A collaborative project with researchers at Oregon State University and University of Southern California received Best Paper Runner-Up Award at a top conference for computer architecture. The research examines if machine learning can also teach us anything about computer architectural design.
Margaret Burnett, Distinguished Professor of computer
science, was awarded the 2020 iGIANT Champion Award for her outstanding
research contributions to inclusive software design. iGIANT® (impact of
Gender/Sex on Innovation and Novel Technologies) is a nonprofit corporation
that promotes best practices for gender/sex-specific design elements.
“I am honored to be recognized for my work with iGIANT, but
all of it was a team effort,” Burnett said.
“None of it would have been possible without the help of many other
volunteers, including Larissa Letaw and Jillian Emard here at OSU, working
together to help iGIANT’s mission of inclusiveness and equitable experiences
for all genders.”
Over the last decade, much of Burnett’s research has focused on gender inclusiveness in software. Her internationally recognized work in this area with students and collaborators has shown gender differences in ways people problem solve with software.
Burnett developed a method called GenderMag with her collaborators that enables
IT professionals to identify and eliminate gender biases in the software. She
and Anita Sarma, associate professor of computer science, lead the research
team that is helping academic and industry partners develop inclusive design
for software and websites. Their work was featured in the story, “Oregon
State leads fight against gender bias in software,” published by Oregon
State’s news and research communications office.
For the third consecutive year, a team of Oregon State University
computer science students placed first regionally in the Cyberforce Competition hosted by the Department of Energy on November
15-16, 2019. They competed against 17 teams at Pacific Northwest National
Laboratory (PNNL) in Richland, Washington. The team placed sixth in the
nationwide competition, which included over 100 teams.
The team included members from the Oregon State Security Club: Cody Holliday, Ryan Kennedy, Matt Jansen, Khuong Luu, Zach Rogers, and Zander Work. Yeongjin Jang, assistant professor of computer science, advised the team.
“This competition is a highlight of the year for me,” said Zander
Work, president of the OSU Security Club. “I really enjoy getting to test out
my defensive skills in a live environment against a skilled red team. I also
enjoy the added twist of securing some real-world industrial infrastructure,
rather than a typical IT environment.”
“Open source software is changing the technology and
workforce landscape. Our work will help open source software tools and
technology support diverse cognitive styles that will help bring diversity in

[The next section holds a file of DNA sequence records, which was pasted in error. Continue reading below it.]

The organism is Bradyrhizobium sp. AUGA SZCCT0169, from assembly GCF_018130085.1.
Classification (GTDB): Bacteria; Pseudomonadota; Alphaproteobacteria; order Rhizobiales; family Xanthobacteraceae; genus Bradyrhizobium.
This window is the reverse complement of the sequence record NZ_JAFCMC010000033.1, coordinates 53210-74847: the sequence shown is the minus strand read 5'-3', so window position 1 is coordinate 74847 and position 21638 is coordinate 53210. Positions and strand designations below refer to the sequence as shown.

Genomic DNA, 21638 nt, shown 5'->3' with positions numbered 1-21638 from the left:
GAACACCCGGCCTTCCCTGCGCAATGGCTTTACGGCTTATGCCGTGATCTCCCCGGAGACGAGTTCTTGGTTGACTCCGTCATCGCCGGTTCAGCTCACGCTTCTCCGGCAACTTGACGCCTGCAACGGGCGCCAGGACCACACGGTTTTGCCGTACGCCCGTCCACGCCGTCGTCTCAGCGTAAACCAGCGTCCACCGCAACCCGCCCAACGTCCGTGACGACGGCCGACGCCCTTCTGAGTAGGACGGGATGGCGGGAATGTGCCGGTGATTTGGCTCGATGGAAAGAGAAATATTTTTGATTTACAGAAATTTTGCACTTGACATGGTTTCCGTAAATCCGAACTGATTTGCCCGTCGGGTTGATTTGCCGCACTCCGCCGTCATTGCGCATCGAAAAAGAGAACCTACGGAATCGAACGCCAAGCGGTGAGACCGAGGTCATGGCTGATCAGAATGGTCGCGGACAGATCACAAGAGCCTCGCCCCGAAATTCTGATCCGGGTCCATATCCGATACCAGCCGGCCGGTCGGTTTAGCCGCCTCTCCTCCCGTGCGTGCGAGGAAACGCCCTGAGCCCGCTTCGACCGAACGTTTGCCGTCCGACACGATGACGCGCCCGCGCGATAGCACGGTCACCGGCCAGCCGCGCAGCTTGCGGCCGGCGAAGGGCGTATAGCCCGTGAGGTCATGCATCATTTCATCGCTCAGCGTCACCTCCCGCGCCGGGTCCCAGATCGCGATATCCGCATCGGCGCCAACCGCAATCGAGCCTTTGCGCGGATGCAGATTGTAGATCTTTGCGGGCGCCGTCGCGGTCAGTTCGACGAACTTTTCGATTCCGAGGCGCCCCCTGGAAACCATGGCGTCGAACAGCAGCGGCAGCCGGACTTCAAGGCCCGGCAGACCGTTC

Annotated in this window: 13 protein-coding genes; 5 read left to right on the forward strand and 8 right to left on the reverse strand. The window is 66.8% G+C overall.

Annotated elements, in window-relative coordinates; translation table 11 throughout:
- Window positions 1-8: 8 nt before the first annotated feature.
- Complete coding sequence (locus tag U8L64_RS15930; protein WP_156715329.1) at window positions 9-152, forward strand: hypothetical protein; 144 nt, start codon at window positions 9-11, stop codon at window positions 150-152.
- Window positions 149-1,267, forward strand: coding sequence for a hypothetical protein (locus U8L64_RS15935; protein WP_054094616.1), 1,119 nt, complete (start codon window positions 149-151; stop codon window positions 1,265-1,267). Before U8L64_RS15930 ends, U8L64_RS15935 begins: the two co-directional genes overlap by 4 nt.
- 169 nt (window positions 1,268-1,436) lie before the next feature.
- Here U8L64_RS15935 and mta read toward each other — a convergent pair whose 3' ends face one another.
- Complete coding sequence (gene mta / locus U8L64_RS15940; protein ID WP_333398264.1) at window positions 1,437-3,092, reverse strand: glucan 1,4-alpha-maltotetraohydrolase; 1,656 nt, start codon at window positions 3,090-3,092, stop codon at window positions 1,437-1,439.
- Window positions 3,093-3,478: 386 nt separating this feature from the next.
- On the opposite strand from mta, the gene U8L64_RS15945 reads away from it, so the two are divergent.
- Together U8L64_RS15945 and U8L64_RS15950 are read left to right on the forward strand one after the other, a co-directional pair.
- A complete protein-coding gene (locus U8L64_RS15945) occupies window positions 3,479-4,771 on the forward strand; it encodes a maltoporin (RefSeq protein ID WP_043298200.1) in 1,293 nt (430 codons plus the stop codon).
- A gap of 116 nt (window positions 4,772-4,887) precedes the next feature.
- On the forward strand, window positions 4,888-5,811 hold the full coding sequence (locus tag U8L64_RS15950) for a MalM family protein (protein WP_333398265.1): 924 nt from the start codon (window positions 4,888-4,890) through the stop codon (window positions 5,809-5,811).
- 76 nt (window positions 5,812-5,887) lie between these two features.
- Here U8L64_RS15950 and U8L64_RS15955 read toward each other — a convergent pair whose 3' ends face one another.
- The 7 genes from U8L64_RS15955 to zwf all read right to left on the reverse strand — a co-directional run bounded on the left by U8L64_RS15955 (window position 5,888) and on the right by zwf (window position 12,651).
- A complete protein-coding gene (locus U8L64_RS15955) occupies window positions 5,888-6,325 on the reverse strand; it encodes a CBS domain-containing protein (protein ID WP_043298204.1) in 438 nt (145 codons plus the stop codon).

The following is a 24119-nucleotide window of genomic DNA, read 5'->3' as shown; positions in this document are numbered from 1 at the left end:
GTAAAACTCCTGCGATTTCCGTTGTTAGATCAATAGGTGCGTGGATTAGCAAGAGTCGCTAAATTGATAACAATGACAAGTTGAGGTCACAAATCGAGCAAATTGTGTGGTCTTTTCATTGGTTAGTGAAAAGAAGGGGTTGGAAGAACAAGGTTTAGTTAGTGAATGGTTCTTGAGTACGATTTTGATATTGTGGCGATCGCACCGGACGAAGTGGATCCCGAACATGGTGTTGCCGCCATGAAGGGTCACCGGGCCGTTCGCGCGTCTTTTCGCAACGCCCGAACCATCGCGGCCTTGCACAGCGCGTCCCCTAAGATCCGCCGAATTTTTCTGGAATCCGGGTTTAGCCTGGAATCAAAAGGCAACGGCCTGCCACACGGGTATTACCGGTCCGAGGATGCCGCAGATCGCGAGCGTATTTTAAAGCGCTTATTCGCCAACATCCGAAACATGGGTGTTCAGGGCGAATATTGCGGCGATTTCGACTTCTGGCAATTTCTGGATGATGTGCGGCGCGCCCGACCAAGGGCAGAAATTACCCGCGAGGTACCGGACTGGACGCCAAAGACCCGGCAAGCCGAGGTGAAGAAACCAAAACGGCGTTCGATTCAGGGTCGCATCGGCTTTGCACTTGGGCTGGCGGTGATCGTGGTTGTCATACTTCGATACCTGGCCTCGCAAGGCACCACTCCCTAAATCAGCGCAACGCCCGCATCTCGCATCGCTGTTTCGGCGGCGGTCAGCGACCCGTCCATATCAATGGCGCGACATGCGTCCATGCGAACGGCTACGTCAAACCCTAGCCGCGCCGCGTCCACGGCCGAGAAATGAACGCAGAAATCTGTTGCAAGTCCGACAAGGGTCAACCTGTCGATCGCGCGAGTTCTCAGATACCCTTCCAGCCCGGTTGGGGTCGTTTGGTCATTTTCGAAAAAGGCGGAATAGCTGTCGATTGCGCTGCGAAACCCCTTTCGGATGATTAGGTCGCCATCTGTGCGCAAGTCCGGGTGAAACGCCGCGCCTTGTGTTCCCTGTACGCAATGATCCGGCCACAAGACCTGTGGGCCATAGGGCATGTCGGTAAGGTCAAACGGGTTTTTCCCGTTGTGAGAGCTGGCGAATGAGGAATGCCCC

thought by enabling diversity in open source contributors.”
– Anita Sarma, associate professor of computer science in the College of Engineering at Oregon State.
Lead PI: Anita Sarma, associate professor of
computer science, Oregon State University
Co-PI: Margaret Burnett, Distinguished Professor
of computer science, Oregon State University
In collaboration with:
PI: Igor Steinmacher, assistant professor,
Northern Arizona University
Co-PI: Marco Gerosa, associate professor,
Northern Arizona University
National Science Foundation
$1.4 million between the two universities, $870,773 to Oregon State.
This research will investigate whether and how open source
software tools and technologies have gender biases tied with diverse
problem-solving styles, and how to remove any such biases.
This work will harness foundational gender research to
provide theory-based yet practical solutions and redesigns of open source
software projects to address the underrepresentation of women.
The redesigns and the process of creating inclusive tools
will be empirically evaluated to create a compendium of “best
practices” for fixing gender-bias bugs, in both products (what suitable
fixes are to such bugs) and processes (how open source software teams can work
together to fix gender-bias bugs).
Open source is having a significant impact on society, in
the products it produces and the career paths that it facilitates. However,
women are vastly underrepresented among open source developers. This is a
significant concern to these communities because it prevents them from
receiving the benefits of a larger talent pool and of team diversity. The
problem is perpetuated when women developers miss the learning and professional
growth opportunities that open source software projects provide, and are
overlooked when open source contributions are used to make hiring decisions.
Our work will help break down these gender-bias barriers in tools and
technology used in open source software.
A graduate student at Oregon State University has won a fellowship from the U.S. Department of Energy.
Lawrence Roy is one of fewer than 6 percent of applicants to receive the DOE Computational Science Graduate Fellowship. Roy is studying toward a doctoral degree in computer graphics.